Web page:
Political scientist Marian Sawer reflects on the influence of gender amongst voters and candidates at the 2022 Australian federal election.
Gender was the back story of the 2022 election and played a crucial role in loosening the grip of the two-party system. Many women believed ‘their’ issues were being ignored or dismissed by the Morrison Government.
Women’s concerns over climate change, integrity issues and women’s safety became pivotal issues in seats such as Goldstein, Kooyong, North Sydney and Wentworth where women voters outnumbered men on a ratio of about 53–47. There was a disconnect between women’s discontent and the predominant image of the Prime Minister during the campaign, wearing a high-vis jacket and hard hat to relay a message about his target voters.
The back story began in March 2021 when former Liberal staffer Brittany Higgins made her explosive allegations about rape in parliament house and the way it had been hushed up two years before. The lack of empathy in the Prime Minister’s response further inflamed the issue.
Women took their anger to the streets, with some 10,000 demonstrating outside Parliament House in Canberra and some 100,000 around Australia. The Prime Minister’s statement that this was a triumph of democracy because ‘not far from here such marches, even now, are being met with bullets’ went viral.
Revelations continued relentlessly. For example, only a week after the March4Justice, government staffers were found to be sharing a video of a male staffer masturbating on a female MP’s desk. Polls conducted at the time showed a steep increase in women’s disaffection with the Morrison Government and this ‘modern’ gender gap (with women to the left of men) continued up to the election.
Just before the federal election in May 2022, the ANU Poll revealed that while the majority of Australians thought that equality for women had not gone far enough, two thirds of Australians had little confidence in the Liberal Party with regards to the issue. In contrast, half had confidence in Labor on issues of gender equality, although this was still not overwhelming. In general, women had less confidence than men in parties’ commitment to gender equality, with confidence in The Greens being an exception.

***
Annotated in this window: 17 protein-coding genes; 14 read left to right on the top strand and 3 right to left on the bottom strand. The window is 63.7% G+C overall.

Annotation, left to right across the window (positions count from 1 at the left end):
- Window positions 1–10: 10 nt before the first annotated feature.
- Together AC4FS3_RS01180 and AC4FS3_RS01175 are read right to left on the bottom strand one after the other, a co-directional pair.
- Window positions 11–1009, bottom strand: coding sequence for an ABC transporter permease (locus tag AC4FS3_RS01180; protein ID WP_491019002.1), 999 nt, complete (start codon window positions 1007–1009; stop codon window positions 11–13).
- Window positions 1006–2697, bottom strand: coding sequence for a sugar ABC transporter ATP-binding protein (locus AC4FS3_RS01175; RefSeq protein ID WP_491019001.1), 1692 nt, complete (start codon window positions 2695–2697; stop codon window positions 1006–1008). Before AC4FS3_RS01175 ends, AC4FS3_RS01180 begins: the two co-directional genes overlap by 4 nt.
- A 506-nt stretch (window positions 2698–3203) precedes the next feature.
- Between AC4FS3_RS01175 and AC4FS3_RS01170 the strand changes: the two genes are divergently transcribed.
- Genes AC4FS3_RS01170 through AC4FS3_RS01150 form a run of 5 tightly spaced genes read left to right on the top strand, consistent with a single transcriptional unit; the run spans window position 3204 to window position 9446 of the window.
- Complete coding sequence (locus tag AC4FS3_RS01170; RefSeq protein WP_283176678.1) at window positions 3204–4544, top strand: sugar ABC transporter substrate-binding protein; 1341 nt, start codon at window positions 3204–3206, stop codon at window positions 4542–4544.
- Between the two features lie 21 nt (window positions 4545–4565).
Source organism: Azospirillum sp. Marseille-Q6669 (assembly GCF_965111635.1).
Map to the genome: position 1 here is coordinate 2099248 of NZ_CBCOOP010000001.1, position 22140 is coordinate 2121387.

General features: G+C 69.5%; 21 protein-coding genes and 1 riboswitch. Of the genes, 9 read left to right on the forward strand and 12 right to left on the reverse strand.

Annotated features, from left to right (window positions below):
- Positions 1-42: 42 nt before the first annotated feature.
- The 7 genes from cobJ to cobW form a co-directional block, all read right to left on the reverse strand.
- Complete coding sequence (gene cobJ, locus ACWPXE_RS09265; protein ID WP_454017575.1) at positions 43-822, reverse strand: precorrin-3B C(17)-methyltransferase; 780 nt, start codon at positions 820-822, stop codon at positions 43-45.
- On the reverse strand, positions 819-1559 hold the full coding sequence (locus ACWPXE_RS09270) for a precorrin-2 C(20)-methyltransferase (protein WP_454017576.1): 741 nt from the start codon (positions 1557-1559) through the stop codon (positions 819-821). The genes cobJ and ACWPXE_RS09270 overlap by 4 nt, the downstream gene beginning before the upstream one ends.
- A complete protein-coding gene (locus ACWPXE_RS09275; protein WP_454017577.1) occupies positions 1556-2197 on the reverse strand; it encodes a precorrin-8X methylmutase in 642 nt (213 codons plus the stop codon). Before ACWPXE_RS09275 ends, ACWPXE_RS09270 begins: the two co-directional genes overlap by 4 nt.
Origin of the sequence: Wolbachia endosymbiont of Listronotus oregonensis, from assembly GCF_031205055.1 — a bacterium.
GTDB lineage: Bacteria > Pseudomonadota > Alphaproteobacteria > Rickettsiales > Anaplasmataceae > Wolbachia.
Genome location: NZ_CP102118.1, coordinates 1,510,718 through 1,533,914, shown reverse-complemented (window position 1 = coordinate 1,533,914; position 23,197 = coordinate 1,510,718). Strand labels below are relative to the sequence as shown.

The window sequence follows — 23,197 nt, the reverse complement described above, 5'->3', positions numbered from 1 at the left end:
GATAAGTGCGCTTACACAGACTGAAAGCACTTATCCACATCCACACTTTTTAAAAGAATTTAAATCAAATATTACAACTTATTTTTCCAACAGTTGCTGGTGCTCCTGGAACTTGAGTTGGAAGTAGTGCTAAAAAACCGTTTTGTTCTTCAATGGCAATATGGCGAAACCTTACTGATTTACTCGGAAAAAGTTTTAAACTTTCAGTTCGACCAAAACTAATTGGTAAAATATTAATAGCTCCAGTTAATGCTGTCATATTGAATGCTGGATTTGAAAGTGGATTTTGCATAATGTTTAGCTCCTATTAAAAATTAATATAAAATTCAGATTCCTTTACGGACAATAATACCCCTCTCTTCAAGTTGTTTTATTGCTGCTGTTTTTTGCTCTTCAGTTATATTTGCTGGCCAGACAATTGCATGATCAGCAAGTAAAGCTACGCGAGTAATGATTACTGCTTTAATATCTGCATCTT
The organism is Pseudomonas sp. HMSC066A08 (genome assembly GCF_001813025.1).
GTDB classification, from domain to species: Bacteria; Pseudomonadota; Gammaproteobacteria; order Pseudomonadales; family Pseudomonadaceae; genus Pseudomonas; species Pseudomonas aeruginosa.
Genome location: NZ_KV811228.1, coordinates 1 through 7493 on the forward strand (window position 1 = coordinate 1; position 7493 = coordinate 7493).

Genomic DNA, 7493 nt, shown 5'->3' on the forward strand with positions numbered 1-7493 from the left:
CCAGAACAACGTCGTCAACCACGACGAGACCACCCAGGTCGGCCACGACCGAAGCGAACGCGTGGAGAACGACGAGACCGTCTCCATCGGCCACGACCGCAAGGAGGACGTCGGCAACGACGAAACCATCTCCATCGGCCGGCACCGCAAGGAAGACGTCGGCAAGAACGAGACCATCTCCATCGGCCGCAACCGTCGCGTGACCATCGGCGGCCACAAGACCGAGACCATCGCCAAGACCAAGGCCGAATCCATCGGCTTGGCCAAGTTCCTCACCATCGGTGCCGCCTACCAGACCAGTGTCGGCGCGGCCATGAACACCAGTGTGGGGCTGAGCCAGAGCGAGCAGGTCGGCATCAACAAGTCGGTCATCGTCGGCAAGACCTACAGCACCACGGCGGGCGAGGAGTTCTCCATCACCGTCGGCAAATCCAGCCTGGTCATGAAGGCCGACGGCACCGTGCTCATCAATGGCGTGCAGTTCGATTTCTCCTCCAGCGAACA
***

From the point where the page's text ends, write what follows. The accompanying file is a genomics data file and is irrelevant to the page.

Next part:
Grace Tame, 2021 Australian of the Year, and Brittany Higgins played a major role in personalising the issue of sexual misconduct and ensuring it became a highly salient electoral issue for the first time. Their powerful joint address to the National Press Club in February 2022 was an important strategic move in keeping it on the political agenda. The mobilisation in the street they had inspired was reinforced by the work of senior women political journalists, including Laura Tingle in her role as President of the National Press Club.
Despite continuing revelations about women’s mistreatment in politics, there was a significant increase in the number of women standing for federal parliament in 2022, most notably in the number of women standing as Independent candidates – rising to 43 per cent of Independent candidates compared with 23 per cent in 2019.
Women became closely identified with the rejection of politics as usual that characterised the 2022 election. The successes of Voices for Indi in 2012 and the work of Cathy McGowan inspired the emergence of over 40 ‘Voices Of’ movements around Australia. These community-based organisations sought to present a democratic alternative to major-party politics, arguing that the major parties had failed to address the issues of most concern to communities.